Canon 5D Mark IV Review (4K video)
The 5D series have become popular over the last few years because of its exceptional capabilities starting with the 5D Mark II to shoot videos in 1080p. It was also a perfect camera for stills. It was the perfect buy for two ranges of customers; videographers and photographers. Then, the 5D Mark III released with ever more megapixels, better focus points, better dynamic range and SD card slot and bigger enthusiasm. Canon brought photographers to shoot videos and videographers to shoot still. We also saw Magic Lantern that added new features by tweaking the firmware. Canon was on fire to a point where tons of people started to shoot movies for professional content on TV and the big screen. Third-party companies started adding and selling gears as gimbals for stability, external LCD, microphones and more. Hollywood also started to be interested in them for action movies where risks of breaking a camera was reduced in cost. Magic Lantern even brought raw shooting DNG format video. It was epic. Tutorials on YouTube around the 5D series was big. A community was born and well established. Is this enthusiasm with the 5D Mark IV over? The answer is YES.
Canon sent a clear message that they want to be seen with the 5D as one the best camera for still photography. For filming; you will be disappointed because it’s not the camera of choice post production. Let’s see what went wrong with the video side.
First the codec they used is obsolete and takes ridiculous amount of space (using mjpeg). You can’t just go on a production set without tons of memory cards and you’ll need them to have high-writing speed also limiting the camera to produce raw video shooting, which tons of people were expecting (.dng format).
Second, the cropping factor of 1.74x in 4K shooting mode. What this means is that if you want to use your full frame with a wide-angle lens, you won’t be able. Example, a 16mm lens, it gives you a focal length of 27mm and with a 50mm lens will get you 80mm. Yeah, you read right. You are paying the big bucks to have the same format as a 7D or 80D basically. Canon thinks that you will buy the 5D and go buy one on their super expensive “video-only” professional camcorder. Needless to say, that the 5D Mark IV is limited to 30FPS in 4K. These were the biggest bummers and mistake of the 5D Mark IV. The nice video feature is the dual pixel focus, which will track an object or shape(face) that you locked in and will keep the zoom on it following the movement… but any smartphones now can do that. It was just about time and should have been in the 5D Mark III with a firmware update.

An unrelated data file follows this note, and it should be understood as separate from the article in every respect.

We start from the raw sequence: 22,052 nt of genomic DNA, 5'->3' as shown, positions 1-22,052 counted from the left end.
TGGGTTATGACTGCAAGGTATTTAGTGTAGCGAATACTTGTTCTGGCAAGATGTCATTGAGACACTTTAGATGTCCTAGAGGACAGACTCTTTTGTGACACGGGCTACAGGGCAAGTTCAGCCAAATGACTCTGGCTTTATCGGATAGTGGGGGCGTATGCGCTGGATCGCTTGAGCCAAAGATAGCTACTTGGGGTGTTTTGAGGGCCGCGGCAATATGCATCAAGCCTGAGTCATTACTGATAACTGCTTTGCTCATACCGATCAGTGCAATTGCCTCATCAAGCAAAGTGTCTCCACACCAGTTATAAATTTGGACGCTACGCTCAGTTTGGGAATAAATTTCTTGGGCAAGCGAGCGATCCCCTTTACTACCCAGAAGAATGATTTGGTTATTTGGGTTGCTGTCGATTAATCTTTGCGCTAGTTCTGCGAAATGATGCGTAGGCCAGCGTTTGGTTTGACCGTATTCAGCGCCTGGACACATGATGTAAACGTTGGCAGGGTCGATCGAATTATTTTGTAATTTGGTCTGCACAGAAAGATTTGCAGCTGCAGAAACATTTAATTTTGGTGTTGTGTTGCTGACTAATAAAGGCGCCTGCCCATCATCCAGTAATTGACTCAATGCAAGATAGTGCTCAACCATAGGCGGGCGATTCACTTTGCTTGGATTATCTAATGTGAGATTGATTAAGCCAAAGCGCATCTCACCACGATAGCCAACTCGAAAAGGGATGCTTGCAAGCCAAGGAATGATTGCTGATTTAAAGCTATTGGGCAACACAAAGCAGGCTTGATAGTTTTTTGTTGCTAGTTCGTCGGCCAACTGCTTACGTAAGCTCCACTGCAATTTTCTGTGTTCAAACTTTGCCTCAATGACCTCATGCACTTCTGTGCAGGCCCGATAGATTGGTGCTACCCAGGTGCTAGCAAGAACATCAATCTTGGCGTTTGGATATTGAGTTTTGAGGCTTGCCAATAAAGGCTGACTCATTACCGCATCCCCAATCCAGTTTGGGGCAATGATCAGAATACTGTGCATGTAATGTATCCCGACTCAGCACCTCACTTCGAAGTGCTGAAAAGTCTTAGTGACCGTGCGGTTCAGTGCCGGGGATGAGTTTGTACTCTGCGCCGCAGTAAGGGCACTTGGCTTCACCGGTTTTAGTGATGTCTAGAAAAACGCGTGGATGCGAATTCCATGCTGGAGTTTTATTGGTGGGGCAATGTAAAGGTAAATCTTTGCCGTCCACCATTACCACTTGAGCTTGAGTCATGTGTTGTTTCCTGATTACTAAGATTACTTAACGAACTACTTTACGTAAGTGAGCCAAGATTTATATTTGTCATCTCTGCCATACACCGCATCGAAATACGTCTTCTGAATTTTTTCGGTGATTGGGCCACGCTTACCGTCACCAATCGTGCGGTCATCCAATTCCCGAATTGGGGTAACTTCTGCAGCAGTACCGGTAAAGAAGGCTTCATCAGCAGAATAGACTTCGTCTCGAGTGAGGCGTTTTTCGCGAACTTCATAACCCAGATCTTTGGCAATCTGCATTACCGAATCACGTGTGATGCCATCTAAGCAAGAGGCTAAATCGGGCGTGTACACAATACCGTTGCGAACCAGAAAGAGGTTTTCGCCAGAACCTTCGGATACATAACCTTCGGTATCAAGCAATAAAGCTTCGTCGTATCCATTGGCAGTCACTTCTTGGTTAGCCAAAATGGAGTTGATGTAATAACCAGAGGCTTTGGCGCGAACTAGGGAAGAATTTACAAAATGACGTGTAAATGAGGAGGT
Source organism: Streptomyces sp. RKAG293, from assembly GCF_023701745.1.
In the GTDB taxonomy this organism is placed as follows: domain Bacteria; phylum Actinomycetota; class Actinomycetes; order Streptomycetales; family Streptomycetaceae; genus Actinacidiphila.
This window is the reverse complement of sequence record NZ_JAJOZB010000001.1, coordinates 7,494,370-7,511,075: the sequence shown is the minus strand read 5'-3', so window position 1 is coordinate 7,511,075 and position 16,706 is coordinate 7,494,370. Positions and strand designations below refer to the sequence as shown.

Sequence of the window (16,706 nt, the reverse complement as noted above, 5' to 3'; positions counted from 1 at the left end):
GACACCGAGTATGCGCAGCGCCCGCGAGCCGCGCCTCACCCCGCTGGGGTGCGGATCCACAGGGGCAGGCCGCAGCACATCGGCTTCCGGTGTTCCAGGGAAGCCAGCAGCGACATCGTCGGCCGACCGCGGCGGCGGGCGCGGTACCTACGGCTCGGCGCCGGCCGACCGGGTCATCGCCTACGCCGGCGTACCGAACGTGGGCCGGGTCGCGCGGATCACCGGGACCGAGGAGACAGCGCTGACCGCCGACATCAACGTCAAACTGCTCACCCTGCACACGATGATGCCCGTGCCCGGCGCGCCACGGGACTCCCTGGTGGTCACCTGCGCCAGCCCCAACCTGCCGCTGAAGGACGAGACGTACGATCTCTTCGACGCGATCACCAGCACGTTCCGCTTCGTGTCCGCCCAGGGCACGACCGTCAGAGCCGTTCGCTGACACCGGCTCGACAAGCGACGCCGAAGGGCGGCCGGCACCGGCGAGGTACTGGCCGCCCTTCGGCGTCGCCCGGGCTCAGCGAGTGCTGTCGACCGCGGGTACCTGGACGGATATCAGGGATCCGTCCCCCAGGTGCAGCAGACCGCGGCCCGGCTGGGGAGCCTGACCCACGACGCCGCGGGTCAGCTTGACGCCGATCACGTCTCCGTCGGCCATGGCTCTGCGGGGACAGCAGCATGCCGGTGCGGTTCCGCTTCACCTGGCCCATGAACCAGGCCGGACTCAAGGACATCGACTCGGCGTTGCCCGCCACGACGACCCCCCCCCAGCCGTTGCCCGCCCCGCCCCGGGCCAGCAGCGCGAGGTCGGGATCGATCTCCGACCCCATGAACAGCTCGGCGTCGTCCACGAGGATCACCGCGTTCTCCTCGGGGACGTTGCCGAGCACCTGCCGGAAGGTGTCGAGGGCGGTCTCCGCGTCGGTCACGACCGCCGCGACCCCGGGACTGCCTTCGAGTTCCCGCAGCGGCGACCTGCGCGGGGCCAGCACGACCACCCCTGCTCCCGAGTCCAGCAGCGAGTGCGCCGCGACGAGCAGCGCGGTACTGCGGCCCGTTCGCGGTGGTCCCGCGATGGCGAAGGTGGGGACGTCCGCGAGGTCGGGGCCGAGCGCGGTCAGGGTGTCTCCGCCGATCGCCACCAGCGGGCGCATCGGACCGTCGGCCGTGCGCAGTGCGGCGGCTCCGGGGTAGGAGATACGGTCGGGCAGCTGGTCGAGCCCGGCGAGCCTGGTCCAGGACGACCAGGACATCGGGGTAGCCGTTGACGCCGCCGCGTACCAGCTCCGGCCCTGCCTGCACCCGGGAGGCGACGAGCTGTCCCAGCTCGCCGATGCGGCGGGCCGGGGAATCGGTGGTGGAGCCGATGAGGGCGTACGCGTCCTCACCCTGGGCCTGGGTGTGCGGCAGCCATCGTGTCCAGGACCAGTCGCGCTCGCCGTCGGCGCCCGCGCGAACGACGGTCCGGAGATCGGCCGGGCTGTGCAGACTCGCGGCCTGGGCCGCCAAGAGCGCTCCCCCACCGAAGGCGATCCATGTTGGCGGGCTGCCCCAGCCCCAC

Now on the photography side, this is where things shine. Canon finally joined competitors increasing pixels to 30MP. We are now at a point where we doubled the details of negative films (which is compared to about 15MP). Focusing is better in low light and ISO has been increased a bit, but not even a full stop, which is sad, in my opinion. Dynamic range is improved and you will be amazed how you can recover shadows and add stops to your pictures that were shot to low. The noise in higher ISO is definitely improved. There is a 7 fps shutter, one more than the Mark III. The live view focusing is also amazing. GPS and Wi-Fi are now included, which is nice if you travel a lot and on the road you want to share pictures on the fly. To be honest, this is probably one of the best cameras on the market for photographers.
Let’s talk about updates. We are in a world where we do software update on our phones on a regular basis, with new features or bug correction. Canon has been doing poorly on it. They do the old fashion where it’s like buying a toaster. It does one thing and you are stuck with its functionalities for the rest of its lifetime. But in 2016, things have changed and almost everything is updatable like our smartphones, cars, TV box, smart TVs … It’s sad to see that Canon has a nice product, but they don’t/won’t take the time to release new firmware every month or so with bug fixes, improvements or new features. This is actually a good review from Tony Northrup about the death of consumer cameras and he explains very well when I am trying to explain right here.
If you want to do video shooting, unless Magic Lantern release something interesting for Raw video functionality on the 5D Mark IV, you should really consider BlackMagic instead of a Canon camcorder. BlackMagic camera is a full frame 35mm sensor with 4K, with 12 stops of dynamic range and you can just insert standard 2.5″ SSD, the size you want, and process in DNG format in your favorite video editor (probably DaVinci Resolve).
Canon 5D Mark IV verdict : If you have a 5D Mark II or first time full frame, it’s the best camera. It’s not a revolution, but an evolution if you already own a 5D Mark III.
- Released by Canon
- Release date: September 13th 2016
- Price : $3499 USD